You will find with this disease that no doctor, however good, is going sort you out, just like. It's a very complicated disease and everyone's journey to get better is different. You have to help yourself in the end. As others have said, you seem to be doing that and you are good at getting for the medical help you need. I believe you were going to see Dr P. He is a very experienced thryoid doctor and also knows a lot about nutrition. He treats with adrenal and sometimes thyroid glandulars first so that the body is able to process the stronger versions of thryoid hormone and he recommends various supplements that you seem to be taking. His disadvantage is that he cannot prescribe and that he is not able to give you personal supervision in the same way a normal private doctor can, although you can book in follow-up phone calls and go see him for a follow-up appointment, but this can take time. Some people like Dr S's sense of irony, but I can see how others wouldn't. His treatment is more like an endocrinologist's in that he won't give you advice about nutrition and he only treats the adrenals if he thinks there is a real problem with cortisone. He thinks that by giving thyroid hormone the other systems correct themselves, which is probably what will happen with your gynaecological problems. Lack of thyroid hormone affects everything. However, what Dr S will do is to treat you so that your symptoms go away rather than relying on a blood test that has a range that is far too wide and he will also prescribe NDT and T3 if necessary.

    I would stick with Dr S for the time being and be patient. It can take time to see changes, but you will. I would also read Dr P's book. In November 2011 I began to wonder why I was alive. My life had disappeared. I just existed and I dreaded the night times and kept ending up in A and E. My doctors were entirely unhelpful. I didn't know what was wrong with me and I was freezing cold, I couldn't swallow, I had IBS, attacks of raging anxiety that seemed to come on every evening. felt tired all the time but could never sleep, had a terribly dry mouth, terrible aches and pains all over my body, especially in the shoulder area, so I could no longer carry a bag, no muscle tone, heart palpitations, dizziness, etc. ctc. By sticking to a treatment protocol, these symptoms have mostly disappeared. You have to take it day by day. Easier said than done I know, but it's the only way. You will get better and there are a lot of people here who will listen to you because they have been in the same boat.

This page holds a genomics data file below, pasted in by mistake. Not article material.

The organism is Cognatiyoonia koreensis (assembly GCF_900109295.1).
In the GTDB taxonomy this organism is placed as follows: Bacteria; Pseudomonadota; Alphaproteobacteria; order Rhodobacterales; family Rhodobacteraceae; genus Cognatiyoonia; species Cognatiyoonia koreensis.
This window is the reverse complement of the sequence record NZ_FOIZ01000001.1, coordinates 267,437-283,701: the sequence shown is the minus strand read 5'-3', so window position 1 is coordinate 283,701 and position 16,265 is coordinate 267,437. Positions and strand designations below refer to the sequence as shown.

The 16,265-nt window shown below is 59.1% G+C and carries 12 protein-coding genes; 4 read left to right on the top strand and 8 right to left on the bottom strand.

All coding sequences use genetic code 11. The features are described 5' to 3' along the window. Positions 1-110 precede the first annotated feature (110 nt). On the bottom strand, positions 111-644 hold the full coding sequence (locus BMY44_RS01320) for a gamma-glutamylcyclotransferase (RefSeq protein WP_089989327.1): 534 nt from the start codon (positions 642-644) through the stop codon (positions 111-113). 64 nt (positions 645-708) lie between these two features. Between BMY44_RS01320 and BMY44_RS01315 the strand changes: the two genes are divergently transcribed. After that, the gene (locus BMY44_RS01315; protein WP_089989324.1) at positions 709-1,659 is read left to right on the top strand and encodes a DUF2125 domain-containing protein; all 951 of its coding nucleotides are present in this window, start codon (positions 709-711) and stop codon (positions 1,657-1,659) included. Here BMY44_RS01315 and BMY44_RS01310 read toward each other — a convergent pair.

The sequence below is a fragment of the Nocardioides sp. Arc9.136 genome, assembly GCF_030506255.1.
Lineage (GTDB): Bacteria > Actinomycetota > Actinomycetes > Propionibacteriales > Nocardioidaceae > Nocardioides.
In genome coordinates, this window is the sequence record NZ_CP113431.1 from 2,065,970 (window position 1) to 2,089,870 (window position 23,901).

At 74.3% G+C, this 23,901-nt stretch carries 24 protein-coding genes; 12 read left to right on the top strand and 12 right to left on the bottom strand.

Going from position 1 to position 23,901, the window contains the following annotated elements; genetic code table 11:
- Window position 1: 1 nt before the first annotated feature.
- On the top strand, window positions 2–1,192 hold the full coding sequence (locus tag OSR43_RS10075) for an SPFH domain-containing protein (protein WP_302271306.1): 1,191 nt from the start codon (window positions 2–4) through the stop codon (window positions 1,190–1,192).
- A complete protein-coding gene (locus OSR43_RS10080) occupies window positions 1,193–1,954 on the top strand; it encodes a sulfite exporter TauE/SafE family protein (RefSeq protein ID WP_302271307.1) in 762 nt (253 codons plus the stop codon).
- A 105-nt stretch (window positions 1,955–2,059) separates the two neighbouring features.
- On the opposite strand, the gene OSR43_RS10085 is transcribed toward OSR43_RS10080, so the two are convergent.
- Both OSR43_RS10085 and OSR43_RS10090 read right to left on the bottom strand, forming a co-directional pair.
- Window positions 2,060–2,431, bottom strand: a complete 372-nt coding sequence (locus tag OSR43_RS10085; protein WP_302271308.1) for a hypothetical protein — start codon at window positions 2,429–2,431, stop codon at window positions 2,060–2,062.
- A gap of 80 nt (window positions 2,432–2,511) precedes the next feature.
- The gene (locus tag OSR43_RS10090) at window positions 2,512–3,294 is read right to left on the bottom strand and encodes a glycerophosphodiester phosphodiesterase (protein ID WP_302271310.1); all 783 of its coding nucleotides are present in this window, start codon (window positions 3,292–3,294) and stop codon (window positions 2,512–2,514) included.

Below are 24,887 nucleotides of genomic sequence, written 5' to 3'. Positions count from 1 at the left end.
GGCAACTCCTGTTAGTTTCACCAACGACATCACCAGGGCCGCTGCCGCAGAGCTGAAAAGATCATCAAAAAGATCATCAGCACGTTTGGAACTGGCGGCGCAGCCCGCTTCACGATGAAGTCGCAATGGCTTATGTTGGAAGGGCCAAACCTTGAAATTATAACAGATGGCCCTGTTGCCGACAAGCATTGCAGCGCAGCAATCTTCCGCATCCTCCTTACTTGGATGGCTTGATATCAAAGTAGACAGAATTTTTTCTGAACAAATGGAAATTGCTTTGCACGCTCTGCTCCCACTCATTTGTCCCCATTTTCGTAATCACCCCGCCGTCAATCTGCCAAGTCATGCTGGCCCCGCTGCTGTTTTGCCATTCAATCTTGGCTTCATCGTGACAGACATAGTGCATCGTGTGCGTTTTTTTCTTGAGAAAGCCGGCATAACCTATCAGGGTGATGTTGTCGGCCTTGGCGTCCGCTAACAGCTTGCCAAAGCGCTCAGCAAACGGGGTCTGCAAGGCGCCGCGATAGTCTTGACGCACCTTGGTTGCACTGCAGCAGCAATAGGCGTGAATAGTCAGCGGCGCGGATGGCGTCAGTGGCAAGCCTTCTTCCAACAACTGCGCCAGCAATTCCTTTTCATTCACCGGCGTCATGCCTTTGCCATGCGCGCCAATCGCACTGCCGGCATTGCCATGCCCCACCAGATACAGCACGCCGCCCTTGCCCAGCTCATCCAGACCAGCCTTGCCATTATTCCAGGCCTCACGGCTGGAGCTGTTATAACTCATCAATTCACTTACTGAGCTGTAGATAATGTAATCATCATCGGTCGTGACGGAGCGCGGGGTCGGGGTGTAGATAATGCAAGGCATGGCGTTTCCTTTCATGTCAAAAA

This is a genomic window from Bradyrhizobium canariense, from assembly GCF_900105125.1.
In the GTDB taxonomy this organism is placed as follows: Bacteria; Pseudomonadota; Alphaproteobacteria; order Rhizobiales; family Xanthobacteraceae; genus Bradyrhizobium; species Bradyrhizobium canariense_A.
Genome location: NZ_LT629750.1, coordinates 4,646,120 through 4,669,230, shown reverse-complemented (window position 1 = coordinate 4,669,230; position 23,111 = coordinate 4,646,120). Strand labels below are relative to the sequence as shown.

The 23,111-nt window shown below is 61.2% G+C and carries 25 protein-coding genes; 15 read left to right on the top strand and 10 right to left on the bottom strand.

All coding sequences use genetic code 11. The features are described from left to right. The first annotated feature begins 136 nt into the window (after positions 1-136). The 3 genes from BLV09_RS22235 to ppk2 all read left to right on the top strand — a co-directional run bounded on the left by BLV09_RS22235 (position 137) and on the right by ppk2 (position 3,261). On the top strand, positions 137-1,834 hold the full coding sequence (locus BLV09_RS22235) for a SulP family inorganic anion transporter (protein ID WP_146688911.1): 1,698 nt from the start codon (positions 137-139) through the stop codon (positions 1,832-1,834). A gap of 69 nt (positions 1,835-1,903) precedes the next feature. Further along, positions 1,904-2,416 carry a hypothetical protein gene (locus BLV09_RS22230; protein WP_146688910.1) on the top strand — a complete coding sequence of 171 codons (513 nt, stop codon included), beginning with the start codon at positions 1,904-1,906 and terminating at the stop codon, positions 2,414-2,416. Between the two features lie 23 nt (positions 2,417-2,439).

I would check to see whether you still need some of the supplements you are taking. I can't remember your history? Has your vitamin D level been checked?

  • I too see Dr Skinner and must admit I was very unsure after my first appointment. I think like you I was desperate as I had been so ill since my thyoridectomywith many visits to A&E with stridor and several hospital admissions. I also burst into tears when I saw him because I was so relieved to have somebody acknowledge my symptoms and explain what they were. My first appointment was a little surreal and my friend who came with me for moral support said the same (we are both nurses). However subsequent appointment was fine I think because I was feeling so much better and not so defensive. I am on Armour and it has taken me 11 months to reach a reasonable dose. Things are beginning to improve and some symptoms disappeared within a few weeks of taking a very small dose. I agree about checking regarding the supplements and some of them eg calcium should not be taken with or close to the Armour (I have hypoparathyroidism too and have noticed a difference by leaving 3-4 hours between). There were many times when I thought that it was pointless because I just didnt seem to be improving but changes are subtle so its worth keeping a diary. I hope you decide to give it a shot and not be discouraged as its a slow process and sometimes it seems you take two steps forward and then one back again.